Pandora facing uphill battle to win over musicians

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Pandora pays musicians and would “like to see artists get paid more,” Herring said. “We write a big royalty check every year to performers; last year we wrote one for $250 million in performance royalties.”

IRFA, sponsored by Rep. Jason Chaffetz (R-Utah), would have made performance royalty fees paid by Internet radio services more in line with those paid by cable and satellite broadcasters.

“We [Internet radio] are the only ones who pay on a per-track basis versus a percentage of revenue for satellite or zero in broadcast,” Herring told CNET. Terrestrial radio broadcasters pay no performance royalty fees, though Rep. Mel Watt (D-N.C.) introduced a bill last month to change that.

“I'm not asking for the zero rate of broadcast,” Herring said. “I'm asking for everyone to pay a similarly calculated rate.”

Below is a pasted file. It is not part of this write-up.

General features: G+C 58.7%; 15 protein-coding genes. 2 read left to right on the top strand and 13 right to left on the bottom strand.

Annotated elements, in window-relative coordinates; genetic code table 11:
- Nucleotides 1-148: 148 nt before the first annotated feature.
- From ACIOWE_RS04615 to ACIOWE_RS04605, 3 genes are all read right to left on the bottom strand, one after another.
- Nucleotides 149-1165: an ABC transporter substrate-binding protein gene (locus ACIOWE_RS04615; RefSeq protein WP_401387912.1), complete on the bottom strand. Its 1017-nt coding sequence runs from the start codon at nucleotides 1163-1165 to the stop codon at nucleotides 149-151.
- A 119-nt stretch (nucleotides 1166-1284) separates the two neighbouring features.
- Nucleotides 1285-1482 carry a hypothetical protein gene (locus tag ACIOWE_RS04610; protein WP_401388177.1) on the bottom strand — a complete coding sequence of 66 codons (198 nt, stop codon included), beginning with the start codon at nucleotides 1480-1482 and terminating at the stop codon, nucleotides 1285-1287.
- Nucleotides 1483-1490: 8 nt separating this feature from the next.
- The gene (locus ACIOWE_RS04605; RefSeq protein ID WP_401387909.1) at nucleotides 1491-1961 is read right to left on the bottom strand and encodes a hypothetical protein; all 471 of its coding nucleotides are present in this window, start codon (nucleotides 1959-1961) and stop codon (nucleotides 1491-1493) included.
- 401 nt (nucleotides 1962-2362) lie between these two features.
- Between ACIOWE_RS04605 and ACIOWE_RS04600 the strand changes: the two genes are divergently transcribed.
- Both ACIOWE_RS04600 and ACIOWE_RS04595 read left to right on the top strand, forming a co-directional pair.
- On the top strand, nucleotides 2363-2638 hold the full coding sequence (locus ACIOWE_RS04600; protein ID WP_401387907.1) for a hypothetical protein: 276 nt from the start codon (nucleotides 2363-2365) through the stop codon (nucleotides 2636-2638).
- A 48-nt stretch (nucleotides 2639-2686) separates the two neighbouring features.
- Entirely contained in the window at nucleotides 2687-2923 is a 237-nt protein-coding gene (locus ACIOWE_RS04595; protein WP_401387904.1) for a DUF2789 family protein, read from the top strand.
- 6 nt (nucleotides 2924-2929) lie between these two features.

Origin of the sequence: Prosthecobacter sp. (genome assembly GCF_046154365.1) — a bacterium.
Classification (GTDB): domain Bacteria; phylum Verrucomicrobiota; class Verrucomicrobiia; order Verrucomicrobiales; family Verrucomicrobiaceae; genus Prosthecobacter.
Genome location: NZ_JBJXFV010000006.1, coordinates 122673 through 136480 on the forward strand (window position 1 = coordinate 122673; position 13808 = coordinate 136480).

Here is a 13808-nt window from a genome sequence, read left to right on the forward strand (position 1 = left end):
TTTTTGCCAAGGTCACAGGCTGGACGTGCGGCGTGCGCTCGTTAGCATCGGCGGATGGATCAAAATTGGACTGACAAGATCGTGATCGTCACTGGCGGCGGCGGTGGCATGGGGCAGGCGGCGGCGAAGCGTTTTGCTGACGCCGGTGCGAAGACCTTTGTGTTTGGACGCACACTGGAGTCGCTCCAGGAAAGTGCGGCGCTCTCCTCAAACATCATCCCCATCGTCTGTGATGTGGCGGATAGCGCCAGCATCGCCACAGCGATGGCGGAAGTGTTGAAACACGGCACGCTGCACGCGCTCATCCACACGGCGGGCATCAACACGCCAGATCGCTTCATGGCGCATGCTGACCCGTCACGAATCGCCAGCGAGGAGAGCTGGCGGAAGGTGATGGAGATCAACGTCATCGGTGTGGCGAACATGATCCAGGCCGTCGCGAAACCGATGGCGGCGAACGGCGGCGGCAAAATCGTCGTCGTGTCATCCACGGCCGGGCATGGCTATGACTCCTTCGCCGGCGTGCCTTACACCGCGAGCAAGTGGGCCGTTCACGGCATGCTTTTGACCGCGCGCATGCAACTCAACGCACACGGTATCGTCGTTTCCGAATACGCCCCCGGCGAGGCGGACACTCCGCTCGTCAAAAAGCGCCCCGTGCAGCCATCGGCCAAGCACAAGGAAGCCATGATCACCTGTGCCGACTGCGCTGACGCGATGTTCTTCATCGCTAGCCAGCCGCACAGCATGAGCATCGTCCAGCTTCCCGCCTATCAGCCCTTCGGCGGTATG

Ted Kalo, executive director of musicians’ group musicFIRST, challenged Herring’s comments in a statement. “The more Pandora parrots the line 'it's not about lowering rates,’ the more obvious it becomes that is all this is about,” he said.

“Artists weren't fooled by double-talk about 'fairness' when it became clear that Pandora was seeking nothing more than a race to the bottom when it comes to paying music creators for performances.”

Because Pandora pushed for Chaffetz’s bill, Herring’s comments may be too late, Casey Rae, interim executive director of the Future of Music Coalition said. 

“Herring's comments about not lowering artist payouts but instead harmonizing standards between platforms might have been better said a year ago. ... Now it's going to be much harder for Pandora to recapture goodwill in the artist community.”

Rae suggested that Pandora differentiate itself from other Internet radio services by engaging with artists.

“In order to make themselves indispensable, they'll need to have the artists and songwriters on their side,” he said.